Teapots and Tarnish

There’s something very community-oriented about a teapot. I have a friend who’s considering a teapot tattoo for this very reason. By virtue of its capacity, the teapot suggests the inclusion of more than one person, and by virtue of its contents it promotes communal relaxation, recreation and refreshment.

Tea Party (1905) by Louis Moeller

I decided to have a tea-party this weekend, and I had already issued the invitations when I came to a sudden and somewhat dreadful realization. While being amply supplied with loose-leaf tea (Ceylon; Earl Grey; rooibos with manuka; green with jasmine), I had only one teapot, and that a small one. There was only one possible solution: mount a raid on the second-hand shops. I heroically volunteered.

Too much choice is stressful, so I made the selection process simpler by rejecting out of hand any which were one-cup, cracked, or lacking a built-in strainer. This reduced the pool of possibles to three, which I duly bought.
So, in addition to my original teapot, a wicker-handled blue with Chinese characters, I now have a round little green pot, a larger honey-brown pot, and a 1 1/2 pint silver pot, which is rather reminiscent of a watering can. (Please do not embarrass the management by suggesting the concept of a matching set.)

The problem with the silver pot was that it wasn’t silver. I mean, it was EPNS (electro-plated nickel silver) but in colour it was more like the sheen on a car-park puddle. Not the sort of look that encourages one to drink the contents. I bought it in the hope that it was just tarnished, and behold, my hope was rewarded.

A George III silver teapot by Alexander Field. Fellows-1443-106-1

Not being a fan of the reek of silver-polish, I used a handy little trick passed on to me by the Caped Gooseberry’s mother. She has a history of providing handy tips: when I was eight, she demonstrated how to break an assailant’s nose (without assistant assailant) – a great first memory to have of one’s mother-in-law.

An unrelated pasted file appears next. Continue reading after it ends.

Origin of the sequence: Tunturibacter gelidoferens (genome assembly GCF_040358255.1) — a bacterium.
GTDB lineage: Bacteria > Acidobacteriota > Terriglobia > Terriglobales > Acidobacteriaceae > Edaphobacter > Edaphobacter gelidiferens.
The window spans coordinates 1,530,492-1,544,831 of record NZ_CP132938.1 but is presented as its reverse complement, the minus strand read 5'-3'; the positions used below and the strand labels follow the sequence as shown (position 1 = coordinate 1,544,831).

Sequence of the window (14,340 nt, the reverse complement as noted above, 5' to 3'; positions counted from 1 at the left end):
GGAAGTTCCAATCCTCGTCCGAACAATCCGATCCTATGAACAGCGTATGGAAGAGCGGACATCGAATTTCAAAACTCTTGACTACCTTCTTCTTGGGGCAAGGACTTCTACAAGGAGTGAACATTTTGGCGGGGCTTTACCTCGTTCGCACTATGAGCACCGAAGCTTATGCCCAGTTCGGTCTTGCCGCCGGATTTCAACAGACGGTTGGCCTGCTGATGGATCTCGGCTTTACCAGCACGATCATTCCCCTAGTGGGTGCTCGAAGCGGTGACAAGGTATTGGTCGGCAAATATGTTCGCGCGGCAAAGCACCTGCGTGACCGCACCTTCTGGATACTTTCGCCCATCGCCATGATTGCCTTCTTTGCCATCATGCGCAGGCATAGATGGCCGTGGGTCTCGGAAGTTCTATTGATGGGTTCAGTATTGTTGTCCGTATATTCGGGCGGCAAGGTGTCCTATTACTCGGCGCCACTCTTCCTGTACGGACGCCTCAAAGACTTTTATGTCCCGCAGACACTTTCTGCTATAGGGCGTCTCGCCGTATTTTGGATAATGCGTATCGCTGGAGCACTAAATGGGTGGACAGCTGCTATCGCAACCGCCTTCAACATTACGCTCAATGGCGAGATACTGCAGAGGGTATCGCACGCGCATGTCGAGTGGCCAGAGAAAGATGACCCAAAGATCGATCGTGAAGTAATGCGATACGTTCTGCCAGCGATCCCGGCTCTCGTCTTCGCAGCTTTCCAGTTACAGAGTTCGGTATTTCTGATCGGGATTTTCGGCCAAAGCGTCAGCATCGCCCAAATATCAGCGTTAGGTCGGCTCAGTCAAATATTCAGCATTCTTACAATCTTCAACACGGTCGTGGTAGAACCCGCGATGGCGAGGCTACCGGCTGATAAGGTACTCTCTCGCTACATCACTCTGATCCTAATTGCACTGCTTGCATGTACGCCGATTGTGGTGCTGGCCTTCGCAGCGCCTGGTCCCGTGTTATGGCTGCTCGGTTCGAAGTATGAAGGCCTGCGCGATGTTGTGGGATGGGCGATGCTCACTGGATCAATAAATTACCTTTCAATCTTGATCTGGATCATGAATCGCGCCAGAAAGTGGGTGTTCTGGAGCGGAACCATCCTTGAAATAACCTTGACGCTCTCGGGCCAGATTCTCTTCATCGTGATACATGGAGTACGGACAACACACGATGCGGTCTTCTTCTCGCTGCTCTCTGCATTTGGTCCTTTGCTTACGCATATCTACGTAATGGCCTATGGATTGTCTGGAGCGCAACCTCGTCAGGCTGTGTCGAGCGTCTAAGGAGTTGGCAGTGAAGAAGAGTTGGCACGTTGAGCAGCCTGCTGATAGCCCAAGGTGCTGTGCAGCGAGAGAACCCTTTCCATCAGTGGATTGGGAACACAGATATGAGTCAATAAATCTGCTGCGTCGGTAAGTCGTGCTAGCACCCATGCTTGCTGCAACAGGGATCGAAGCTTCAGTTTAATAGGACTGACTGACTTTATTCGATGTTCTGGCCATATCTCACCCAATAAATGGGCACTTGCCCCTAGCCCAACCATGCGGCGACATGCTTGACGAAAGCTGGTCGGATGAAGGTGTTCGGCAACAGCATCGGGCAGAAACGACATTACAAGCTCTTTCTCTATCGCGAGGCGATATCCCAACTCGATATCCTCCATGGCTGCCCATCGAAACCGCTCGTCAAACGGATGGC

The silver-polishing trick requires hot water, tin foil and washing soda – still available at the shops in this day and age! The tin foil lines the sink or bowl; the hot water is added and the washing soda dissolved in it. In goes the tarnished silver and off goes the tarnish. Remove, rinse, dry. Voilà.

According to the back of my washing soda packet, the soda and tin foil react to produce hydrogen, which removes the silver oxide, aka tarnish. That’s the science, anyway. Frankly, I’m not too fussed as long as it works and doesn’t asphyxiate me. Plus there are bubbles and fizzy noises!


What are your household tips and tricks? And do you have any hints for tea-partying?

6 Replies to “Teapots and Tarnish”

  1. My only hints for tea parties have to do with pinkies, and also misbehaving – speaking of which, I love the top painting, in which the old ladies seem to be doing just that!!

    1. You have hints for misbehaving? Do share 🙂
      Are you for or against the arched little finger? Some of our teacups are so delicate the handles only fit a couple of fingers, so then of course one becomes very [self]conscious of what the other fingers are doing, or not doing…

      1. Mm, I’ve come across those awkward little teacups – I do not personally have naturally curly fingers, but I understand the more arched the better – and from the point of view of misbehaving, arching makes for wonderful juxtaposition with girls behaving badly! But I think you’re already on the right track with your little old ladies 🙂

  2. I love a good tea party 🙂 I was given an amazing tea pot for a birthday but it couldn’t travel here with me, I still wish I had it… I think the perfect partner to tea is Victoria Sponge.

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